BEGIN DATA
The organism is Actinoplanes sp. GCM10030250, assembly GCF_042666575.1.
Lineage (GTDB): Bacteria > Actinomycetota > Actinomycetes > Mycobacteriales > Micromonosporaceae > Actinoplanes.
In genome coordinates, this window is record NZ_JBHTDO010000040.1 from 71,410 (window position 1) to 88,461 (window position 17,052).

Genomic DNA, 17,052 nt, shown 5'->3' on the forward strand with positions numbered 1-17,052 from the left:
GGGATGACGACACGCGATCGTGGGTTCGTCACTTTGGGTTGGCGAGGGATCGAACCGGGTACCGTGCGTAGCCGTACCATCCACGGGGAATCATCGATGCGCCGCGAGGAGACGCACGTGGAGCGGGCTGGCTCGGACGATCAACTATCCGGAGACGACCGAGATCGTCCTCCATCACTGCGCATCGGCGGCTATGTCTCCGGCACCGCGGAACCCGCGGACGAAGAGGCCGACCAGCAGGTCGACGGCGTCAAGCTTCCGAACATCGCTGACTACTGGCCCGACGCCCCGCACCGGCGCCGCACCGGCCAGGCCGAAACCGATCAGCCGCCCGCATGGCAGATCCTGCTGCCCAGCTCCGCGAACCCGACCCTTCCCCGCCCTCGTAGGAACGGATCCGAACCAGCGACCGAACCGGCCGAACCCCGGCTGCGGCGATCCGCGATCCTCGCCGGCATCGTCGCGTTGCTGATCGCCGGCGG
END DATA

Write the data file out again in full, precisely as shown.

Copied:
The organism is Actinoplanes sp. GCM10030250, assembly GCF_042666575.1.
Lineage (GTDB): Bacteria > Actinomycetota > Actinomycetes > Mycobacteriales > Micromonosporaceae > Actinoplanes.
In genome coordinates, this window is record NZ_JBHTDO010000040.1 from 71,410 (window position 1) to 88,461 (window position 17,052).

Genomic DNA, 17,052 nt, shown 5'->3' on the forward strand with positions numbered 1-17,052 from the left:
GGGATGACGACACGCGATCGTGGGTTCGTCACTTTGGGTTGGCGAGGGATCGAACCGGGTACCGTGCGTAGCCGTACCATCCACGGGGAATCATCGATGCGCCGCGAGGAGACGCACGTGGAGCGGGCTGGCTCGGACGATCAACTATCCGGAGACGACCGAGATCGTCCTCCATCACTGCGCATCGGCGGCTATGTCTCCGGCACCGCGGAACCCGCGGACGAAGAGGCCGACCAGCAGGTCGACGGCGTCAAGCTTCCGAACATCGCTGACTACTGGCCCGACGCCCCGCACCGGCGCCGCACCGGCCAGGCCGAAACCGATCAGCCGCCCGCATGGCAGATCCTGCTGCCCAGCTCCGCGAACCCGACCCTTCCCCGCCCTCGTAGGAACGGATCCGAACCAGCGACCGAACCGGCCGAACCCCGGCTGCGGCGATCCGCGATCCTCGCCGGCATCGTCGCGTTGCTGATCGCCGGCGG